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Lesson 17 RATIO AND PROPORTION 2This Lesson follows from Lesson 16. In this Lesson, we will answer the following:




"1 is to 2 as 5 is to 10." 1 is called the first term of the proportion. 2 is the second term, 5 is the third, and 10, the fourth. We say that 5 corresponds to 1, and 10 corresponds to 2. 



(Euclid, VII. 13.)
Directly, "1 is to 2 as 5 is to 10." (1 is half of 2; 5 is half of 10.) Alternately, "1 is to 5 as 2 is to 10." (1 is a fifth of 5; 2 is a fifth of 10.)
Directly, "12 is to 36 as 2 is to 6." (Why?) Alternately, "12 is to 2 as 36 is to 6." (Why?) Example 3. Complete this proportion:
"5 is to 7 as 20 is to what number ?" If we look directly  "5 is to 7"  it is not obvious. But if we look alternately,
"5 is to 20 as 7 is to 28." 5 is a fourth of 20. And 7 is a fourth of 28. If we cannot solve a proportion directly, then we can solve it alternately. Example 4. The theorem of the same multiple. Complete this proportion:
Solution. Looking alternately, we see that 5 is a third of 15. Or, we could say that 5 has been multiplied by 3. Therefore, 4 also must be multiplied by 3 :
As 4 is to 5, so three 4's are to three 5's; so 12 is to 15. This is called the Theorem of the Same Multiple. 4 is four fifths of 5. But each 4 has that same ratio to each 5. Two 4's, then, upon adding them, will have that same ratio to two 5's: Four fifths of 5 + Four fifths of 5 = Four fifths of (5 + 5). (Lesson 15.) Three 4's will have that same ratio to three 5's. And so on. Any number of 4's will have that same ratio, four fifths, to an equal number of 5's. 



(Euclid, VII. 17.) Example 5. Complete this proportion:
Solution. Look at it alternately. To produce 12, the term 6 has been multiplied by 2. Therefore, 7 must also be multiplied by 2:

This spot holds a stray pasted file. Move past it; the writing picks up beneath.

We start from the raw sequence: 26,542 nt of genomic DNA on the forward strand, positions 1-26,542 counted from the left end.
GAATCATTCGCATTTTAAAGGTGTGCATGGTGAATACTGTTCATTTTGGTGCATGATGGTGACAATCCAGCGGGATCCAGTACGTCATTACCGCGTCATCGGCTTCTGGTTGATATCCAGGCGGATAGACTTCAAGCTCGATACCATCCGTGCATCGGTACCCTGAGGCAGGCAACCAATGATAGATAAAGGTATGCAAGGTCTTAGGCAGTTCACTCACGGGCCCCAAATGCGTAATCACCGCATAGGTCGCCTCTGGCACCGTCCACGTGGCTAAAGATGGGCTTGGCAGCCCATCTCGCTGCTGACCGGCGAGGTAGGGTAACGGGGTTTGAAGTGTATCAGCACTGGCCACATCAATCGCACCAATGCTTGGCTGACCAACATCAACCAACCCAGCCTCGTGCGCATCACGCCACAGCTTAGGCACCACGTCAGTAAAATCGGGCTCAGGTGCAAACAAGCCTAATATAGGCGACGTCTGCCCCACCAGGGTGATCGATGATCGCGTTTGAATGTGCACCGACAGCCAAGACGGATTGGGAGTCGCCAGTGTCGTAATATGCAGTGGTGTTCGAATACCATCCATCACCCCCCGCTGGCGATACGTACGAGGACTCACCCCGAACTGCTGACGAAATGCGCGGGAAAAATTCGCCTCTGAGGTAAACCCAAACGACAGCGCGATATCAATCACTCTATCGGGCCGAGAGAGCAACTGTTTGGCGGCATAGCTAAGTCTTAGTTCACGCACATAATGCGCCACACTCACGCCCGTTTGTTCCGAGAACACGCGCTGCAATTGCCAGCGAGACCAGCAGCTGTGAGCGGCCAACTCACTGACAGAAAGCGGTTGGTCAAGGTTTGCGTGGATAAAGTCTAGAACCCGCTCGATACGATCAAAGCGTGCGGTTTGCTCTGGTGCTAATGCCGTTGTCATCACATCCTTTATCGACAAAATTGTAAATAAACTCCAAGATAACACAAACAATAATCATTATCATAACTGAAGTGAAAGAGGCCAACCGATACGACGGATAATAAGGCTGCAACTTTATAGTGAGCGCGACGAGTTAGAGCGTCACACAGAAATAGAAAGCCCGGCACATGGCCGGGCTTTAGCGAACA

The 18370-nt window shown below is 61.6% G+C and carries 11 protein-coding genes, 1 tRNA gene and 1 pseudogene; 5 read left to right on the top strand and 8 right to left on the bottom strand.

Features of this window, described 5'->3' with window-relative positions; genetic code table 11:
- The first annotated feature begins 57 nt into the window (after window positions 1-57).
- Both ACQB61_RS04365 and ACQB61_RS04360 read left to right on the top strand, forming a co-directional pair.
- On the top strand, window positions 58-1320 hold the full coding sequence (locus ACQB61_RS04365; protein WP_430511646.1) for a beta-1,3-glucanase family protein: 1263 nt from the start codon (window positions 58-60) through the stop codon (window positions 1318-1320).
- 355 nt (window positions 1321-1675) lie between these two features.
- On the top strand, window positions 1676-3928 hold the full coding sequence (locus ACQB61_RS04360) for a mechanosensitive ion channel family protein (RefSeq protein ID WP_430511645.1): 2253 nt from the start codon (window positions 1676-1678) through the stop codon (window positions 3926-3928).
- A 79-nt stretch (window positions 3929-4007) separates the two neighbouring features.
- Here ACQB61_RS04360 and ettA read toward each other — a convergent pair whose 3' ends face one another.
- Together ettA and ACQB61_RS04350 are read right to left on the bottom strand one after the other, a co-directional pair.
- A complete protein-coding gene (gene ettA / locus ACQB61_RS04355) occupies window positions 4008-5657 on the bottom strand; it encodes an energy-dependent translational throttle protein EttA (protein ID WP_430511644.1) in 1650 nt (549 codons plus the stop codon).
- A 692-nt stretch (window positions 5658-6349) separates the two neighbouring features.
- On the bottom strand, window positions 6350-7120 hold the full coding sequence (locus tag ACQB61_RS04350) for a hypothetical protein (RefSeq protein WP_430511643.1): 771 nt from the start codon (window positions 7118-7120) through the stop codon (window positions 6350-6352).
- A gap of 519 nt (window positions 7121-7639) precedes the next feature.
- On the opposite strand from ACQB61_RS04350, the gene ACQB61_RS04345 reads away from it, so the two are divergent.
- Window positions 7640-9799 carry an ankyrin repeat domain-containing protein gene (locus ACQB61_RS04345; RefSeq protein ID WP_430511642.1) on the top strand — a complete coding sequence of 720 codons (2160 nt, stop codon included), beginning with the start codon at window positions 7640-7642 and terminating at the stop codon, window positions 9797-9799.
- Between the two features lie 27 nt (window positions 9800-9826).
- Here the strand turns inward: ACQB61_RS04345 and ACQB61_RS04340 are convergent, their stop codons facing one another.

Example 6 . Complete this proportion:
Solution. 3 has been multiplied by 6. Therefore, 2 also must be multiplied by 6:
In fact, consider these columns of the multiples of 2 and 3: 2 3 4 6 6 9 8 12 10 15 12 18 14 21 And so on. Now 2 is two thirds of 3. (Lesson 16.) And as 2 is to 3, so each multiple of 2 is to that same multiple of 3: 4 is two thirds of 6. 6 is two thirds of 9. 8 is two thirds of 12. And so on. In fact, these are the only natural numbers where the first will be two thirds of the second. Example 7. Name three pairs of numbers such that the first is three fifths of the second. Solution. The elementary such pair are 3 and 5. To generate others, take the same multiple of both: 6 and 10, 9 and 15, 12 and 20, and so on. Example 8. 27 is three fourths of what number? Solution. Only a multiple of 3 can be three fourths of another number, which must be the same multiple of 4. As 3 is to 4, so 27 is to ? Since 27 is 9 × 3, therefore the missing term is 9 × 4: As 3 is to 4, so 27 is to 36. 27 is three fourths of 36. Example 9. Complete this proportion:
Solution. Here, we must look directly: 9 is a fifth of 45. And 2 is a fifth of 10.
Example 10. Complete this proportion:
Solution. Looking alternately, we see that 200 has been divided by 2. Therefore 12 also must be divided by 2:
As for the Theorem of the Common Divisor, it is a restatement of the Theorem of the Same Multiple. For, this proportion, 6 is to 100 as 12 is to 200, where the 3rd and 4th terms appear as doubles of the 1st and 2nd, is logically equivalent to this proportion, 12 is to 200 as 6 is to 100, where the 3rd and 4th terms appear as halves of the 1st and 2nd. Example 11. In a class, the ratio of girls to boys is 3 to 4. (This means there are 3 girls in the class for every 4 boys.) There are 24 boys. How many girls are there? Solution 1. "The ratio of girls to boys is 3 to 4." What ratio has 3 to 4? 3 is three fourths of 4. (Lesson 16.) Therefore, the number of girls is three fourths of the number of boys  three fourths of 24. One fourth of 24 is 6. Therefore, three fourths are 18. (See Lesson 14, Questions 4 and 5.) Solution 2. Proportionally,
Note that 24 corresponds to the boys. Now, 24 is 6 × 4. Therefore, the number of girls is 6 × 3 = 18. Example 12. The whole is equal to the sum of the parts. In a class, the ratio of girls to boys is 3 to 4. There are 35 students. How many girls are there and how many boys? Answer. To say that the ratio of girls to boys is 3 to 4, is to say that 3 out of every 7 students are girls (3 + 4 = 7), and 4 out of every 7 are boys. In other words, three sevenths of the students are girls, and four sevenths are boys. Now, one seventh of 35 is 5. Therefore three sevenths are 3 × 5 = 15. There are 15 girls. The rest, then,  20  are boys. We could also answer by forming a proportion:
Since 35 = 5 × 7, the missing term is 5 × 3 = 15. There are 15 girls. Hence there are 20 boys. For more on the locution "out of," see the next Section and Lesson 20. At this point, please "turn" the page and do some Problems. or Introduction  Home  Table of Contents Please make a donation to keep TheMathPage online. Copyright © 20012007 Lawrence Spector Questions or comments? Email: themathpage@nyc.rr.com